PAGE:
Jen Chapin carves out her own legacy [an error occurred while processing this directive]
by Seth Rogovoy

(GREAT BARRINGTON, Mass., August 19, 2002) –Her father, her uncles, and her grandfather were all musicians who enjoyed various degrees of success and even renown. But growing up, Jen Chapin never thought she’d become a musician.

“Well, maybe for a second, but it seemed unrealistic,” said Chapin, daughter of the late singer-songwriter Harry Chapin and granddaughter of jazz drummer Jim Chapin, in a recent phone interview from her apartment in Brooklyn.

“Even knowing it could be done, it seemed crazy. My dad’s life was insane -- partly because of all the other things he did – so it was not something I wanted to emulate.”

But eventually, the family business exerted its pull on Chapin, who is now a singer and songwriter fronting her own band, coming to Club Helsinki (528-3394) on Thursday night at 9.

Not that Chapin was never interested in music. She played the flute in seventh grade, and sang in choirs and rock bands in high school and college. But when graduation from Brown University approached, Chapin suddenly realized that after college, her casual musical endeavors would be harder to support.

So she had a choice to make – pursue graduate studies for an advanced degree in education, or attend Berklee College of Music in Boston.

She chose both, originally deciding to attend Berklee for one year and then to resume her academic studies. But once she committed herself to studying the intricacies of music, the die was cast, and she never went back to academia.

“Before that my interest in making music was passive, but the decision to go to Berklee was a major one that reoriented my perspective,” said Chapin. “I realized it was too important to me not to have music central in my life.”

The summer before Berklee, Chapin locked herself in a room and wrote 10 songs. “I mostly was just writing lyrics and melodies, and with a few of them I got to the point of clunking away to finding chords to them,” said Chapin. “But I didn’t know anything about music theory.”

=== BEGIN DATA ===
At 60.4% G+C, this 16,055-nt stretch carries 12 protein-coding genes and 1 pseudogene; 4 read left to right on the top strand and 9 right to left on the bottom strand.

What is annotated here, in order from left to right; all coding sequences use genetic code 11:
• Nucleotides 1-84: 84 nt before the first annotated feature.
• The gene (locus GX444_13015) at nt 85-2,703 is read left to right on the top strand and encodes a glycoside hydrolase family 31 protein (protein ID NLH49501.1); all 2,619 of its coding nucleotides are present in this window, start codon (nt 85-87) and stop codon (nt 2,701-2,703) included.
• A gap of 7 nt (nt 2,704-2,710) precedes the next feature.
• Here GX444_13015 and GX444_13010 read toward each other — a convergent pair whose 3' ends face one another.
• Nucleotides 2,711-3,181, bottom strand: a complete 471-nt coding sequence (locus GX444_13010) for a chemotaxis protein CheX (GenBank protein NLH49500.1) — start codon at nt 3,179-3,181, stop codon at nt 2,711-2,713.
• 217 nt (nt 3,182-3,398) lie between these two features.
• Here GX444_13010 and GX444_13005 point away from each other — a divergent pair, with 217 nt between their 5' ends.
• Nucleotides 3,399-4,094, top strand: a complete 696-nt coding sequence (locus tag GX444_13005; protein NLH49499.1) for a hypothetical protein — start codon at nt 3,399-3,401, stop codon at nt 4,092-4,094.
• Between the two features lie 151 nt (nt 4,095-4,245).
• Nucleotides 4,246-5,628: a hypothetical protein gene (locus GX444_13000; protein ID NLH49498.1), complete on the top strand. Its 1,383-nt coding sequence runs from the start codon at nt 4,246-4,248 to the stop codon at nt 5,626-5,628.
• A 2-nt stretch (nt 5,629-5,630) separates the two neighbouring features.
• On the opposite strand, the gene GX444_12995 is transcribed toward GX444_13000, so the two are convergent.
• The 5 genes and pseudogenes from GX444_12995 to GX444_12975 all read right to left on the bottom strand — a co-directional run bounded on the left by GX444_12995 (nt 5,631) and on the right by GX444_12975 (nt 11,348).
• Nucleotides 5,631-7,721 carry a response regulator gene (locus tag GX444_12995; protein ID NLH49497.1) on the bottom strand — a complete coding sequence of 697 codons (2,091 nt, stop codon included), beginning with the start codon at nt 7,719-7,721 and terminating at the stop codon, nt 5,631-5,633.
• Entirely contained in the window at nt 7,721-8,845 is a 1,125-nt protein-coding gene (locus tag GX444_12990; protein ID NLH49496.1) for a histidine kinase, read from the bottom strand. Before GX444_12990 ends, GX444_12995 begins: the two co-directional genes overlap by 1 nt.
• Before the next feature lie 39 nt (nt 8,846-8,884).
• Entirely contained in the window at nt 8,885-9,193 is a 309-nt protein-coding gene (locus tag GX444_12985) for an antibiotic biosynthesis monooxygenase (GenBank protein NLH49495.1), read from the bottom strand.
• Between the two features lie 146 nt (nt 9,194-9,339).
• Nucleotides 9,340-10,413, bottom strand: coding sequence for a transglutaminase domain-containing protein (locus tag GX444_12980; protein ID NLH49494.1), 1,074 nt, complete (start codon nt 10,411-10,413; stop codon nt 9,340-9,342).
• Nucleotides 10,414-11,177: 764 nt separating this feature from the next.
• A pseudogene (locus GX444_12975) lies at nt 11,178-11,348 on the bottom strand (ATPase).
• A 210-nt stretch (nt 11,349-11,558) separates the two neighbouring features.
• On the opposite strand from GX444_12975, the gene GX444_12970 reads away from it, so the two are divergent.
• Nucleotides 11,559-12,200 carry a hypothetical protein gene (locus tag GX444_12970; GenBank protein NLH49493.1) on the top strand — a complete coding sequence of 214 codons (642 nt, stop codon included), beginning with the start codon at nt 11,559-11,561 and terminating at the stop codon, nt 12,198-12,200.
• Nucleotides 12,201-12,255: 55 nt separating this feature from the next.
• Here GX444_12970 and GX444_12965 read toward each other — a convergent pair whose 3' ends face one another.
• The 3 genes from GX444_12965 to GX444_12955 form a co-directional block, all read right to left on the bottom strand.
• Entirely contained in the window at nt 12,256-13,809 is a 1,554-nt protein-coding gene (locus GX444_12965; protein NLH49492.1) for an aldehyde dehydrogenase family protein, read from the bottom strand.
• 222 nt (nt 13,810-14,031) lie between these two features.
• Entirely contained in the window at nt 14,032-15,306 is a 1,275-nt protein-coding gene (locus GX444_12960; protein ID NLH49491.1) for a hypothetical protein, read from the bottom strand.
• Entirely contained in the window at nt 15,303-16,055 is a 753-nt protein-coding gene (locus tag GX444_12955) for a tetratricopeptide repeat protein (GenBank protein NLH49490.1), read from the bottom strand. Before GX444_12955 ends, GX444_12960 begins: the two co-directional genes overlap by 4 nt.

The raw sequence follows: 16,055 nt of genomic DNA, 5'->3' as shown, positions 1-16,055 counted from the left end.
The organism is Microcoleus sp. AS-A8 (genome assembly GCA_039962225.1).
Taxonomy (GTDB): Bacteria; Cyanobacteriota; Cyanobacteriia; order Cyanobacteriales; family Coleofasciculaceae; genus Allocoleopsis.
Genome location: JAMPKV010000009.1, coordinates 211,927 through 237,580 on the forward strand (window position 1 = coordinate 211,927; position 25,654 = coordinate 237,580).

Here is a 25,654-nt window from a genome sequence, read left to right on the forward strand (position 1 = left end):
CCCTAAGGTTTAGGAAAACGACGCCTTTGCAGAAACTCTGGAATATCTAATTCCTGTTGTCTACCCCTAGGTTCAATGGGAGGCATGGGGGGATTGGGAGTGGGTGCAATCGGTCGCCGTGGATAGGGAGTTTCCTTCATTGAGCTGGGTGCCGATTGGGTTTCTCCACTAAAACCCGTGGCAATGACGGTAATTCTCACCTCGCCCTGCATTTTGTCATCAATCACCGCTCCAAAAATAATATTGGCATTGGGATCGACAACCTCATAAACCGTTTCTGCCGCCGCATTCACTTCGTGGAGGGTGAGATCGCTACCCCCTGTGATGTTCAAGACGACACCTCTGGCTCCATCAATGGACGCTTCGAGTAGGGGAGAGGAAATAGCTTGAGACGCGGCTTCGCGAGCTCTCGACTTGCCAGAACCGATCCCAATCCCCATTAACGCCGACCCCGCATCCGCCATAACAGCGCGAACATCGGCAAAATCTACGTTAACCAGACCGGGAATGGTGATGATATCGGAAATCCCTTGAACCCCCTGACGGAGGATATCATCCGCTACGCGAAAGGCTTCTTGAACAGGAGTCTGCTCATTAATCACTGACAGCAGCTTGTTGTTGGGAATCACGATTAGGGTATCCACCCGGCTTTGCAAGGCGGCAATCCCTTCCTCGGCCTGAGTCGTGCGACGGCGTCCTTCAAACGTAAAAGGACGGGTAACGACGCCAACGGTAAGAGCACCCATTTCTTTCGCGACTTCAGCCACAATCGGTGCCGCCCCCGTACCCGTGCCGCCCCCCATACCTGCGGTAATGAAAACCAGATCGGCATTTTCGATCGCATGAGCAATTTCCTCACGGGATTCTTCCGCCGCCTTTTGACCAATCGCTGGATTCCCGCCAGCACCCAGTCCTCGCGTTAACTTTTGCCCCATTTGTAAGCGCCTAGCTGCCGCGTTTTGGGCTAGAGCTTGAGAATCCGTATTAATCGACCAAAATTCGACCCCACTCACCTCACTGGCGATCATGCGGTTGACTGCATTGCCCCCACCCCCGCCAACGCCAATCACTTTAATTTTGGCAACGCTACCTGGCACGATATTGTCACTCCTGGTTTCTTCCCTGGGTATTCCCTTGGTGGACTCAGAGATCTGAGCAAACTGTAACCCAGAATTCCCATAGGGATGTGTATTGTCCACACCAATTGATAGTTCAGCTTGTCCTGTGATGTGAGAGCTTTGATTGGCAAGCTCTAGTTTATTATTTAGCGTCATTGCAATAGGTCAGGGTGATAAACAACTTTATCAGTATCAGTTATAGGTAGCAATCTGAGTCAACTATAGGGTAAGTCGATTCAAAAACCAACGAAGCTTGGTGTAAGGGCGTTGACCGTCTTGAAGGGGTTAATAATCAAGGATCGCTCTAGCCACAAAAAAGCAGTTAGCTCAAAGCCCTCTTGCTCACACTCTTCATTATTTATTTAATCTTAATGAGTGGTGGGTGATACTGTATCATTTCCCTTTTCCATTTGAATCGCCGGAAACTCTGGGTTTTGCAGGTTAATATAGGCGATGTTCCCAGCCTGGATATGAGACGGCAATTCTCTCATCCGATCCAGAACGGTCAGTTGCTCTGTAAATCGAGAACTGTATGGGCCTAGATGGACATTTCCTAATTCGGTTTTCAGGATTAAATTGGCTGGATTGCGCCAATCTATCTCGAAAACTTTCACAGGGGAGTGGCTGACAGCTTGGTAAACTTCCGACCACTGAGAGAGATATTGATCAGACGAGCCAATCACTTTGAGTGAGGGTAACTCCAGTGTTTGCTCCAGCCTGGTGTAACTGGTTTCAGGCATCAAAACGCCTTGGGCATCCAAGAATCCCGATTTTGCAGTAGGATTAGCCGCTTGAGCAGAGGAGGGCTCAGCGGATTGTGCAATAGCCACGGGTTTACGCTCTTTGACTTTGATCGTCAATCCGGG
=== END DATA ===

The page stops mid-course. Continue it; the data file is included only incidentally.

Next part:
At Berklee, Chapin studied music theory, ear training and jazz improvisation. “The main thing about that place is really meeting people and trying things out and figuring out whom you like to play with and what kind of musician you are,” she said. “Finding your voice, and how to integrate influences to make them your own.”

Apparently, it worked. Chapin’s most recent CD, “Open Wide,” is a spare collection of 10 original songs written between 1995 and last year. Utterly unlike anything her father ever recorded, the album features just Chapin’s vocals accompanied only by her husband, Stephan Crump, on acoustic bass.

The result is a starkly quiet but dynamic style of blues- and soul-influenced folk-jazz that occasionally recalls similar efforts by Cassandra Wilson, Norah Jones and Rickie Lee Jones, but that mostly is utterly original. With her band, the songs are fleshed out in arrangements that in addition to Crump include Chris Cheek on saxophone, Jamie Fox on guitar, Pete Rende on keyboards, and Dan Rieser, who plays with Norah Jones, on drums.

Chapin said that performing with the band, the songs “can be very full, but they almost underplay at times. People leave space and let the silence be as important as the sound.”

Typically at band shows, Chapin performs a few numbers just with bass. “We do a variety of songs, some more intense and rocking, some more sparse and sensitive,” said Chapin, uttering “sensitive” with a deliciously ironic tone.

“The musicians are all jazz players, and it definitely has an improvisational feel,” she said. “Some people hear it as jazz, some as rock. There’s definitely a blues element to it. I’m like a jazz singer, looking for puzzles to get myself in and out of with the words.”

Even though her music sounds nothing like her father’s, Chapin thinks he had a strong influence on her.

“It’s more of a life influence,” said Chapin, who carries on her father’s humanitarian work as a board member of World Hunger Year. “And in approaching lyrics as an opportunity to bring people together or to make sense of the world. The challenge is to make a philosophical statement in a song lyric that otherwise would be explored in a two-thousand word essay. My dad did it more literally, with characters and stories. Mine are a little more abstract.”

Following in her father’s footsteps, however, occasionally prompts some soul-searching.

“I get nervous about people thinking I’m using it, but it’s who I am,” she said. “Sometimes I play a gig and they have a poster that says ‘Harry Chapin’s daughter,’ which is part of who I am, but it’s not what I’m about musically.

“There’s a lot of good will and a lot of people remember him so kindly. He was such a regular guy, not a rock star, which is another influence of his -- just trying to be a regular guy.”

“He rubbed a lot of Seventies big-shot critics the wrong way,” said Chapin, who was 10 when her father died in an auto accident in 1981. “They were very venomous, and that hurt him. But the fact is that the amount of devotion people have for him is unbelieveable. Everyone has a story about him.

“It’s wonderful if you lose somebody, especially a parent -- and I was young when he died -- to have people come up to me every day and tell me something about him. It’s like he never went away and he’s still around in these stories.”

[This article originally appeared in the Berkshire Eagle on August 21, 2002. Copyright Seth Rogovoy 2002. All rights reserved.]

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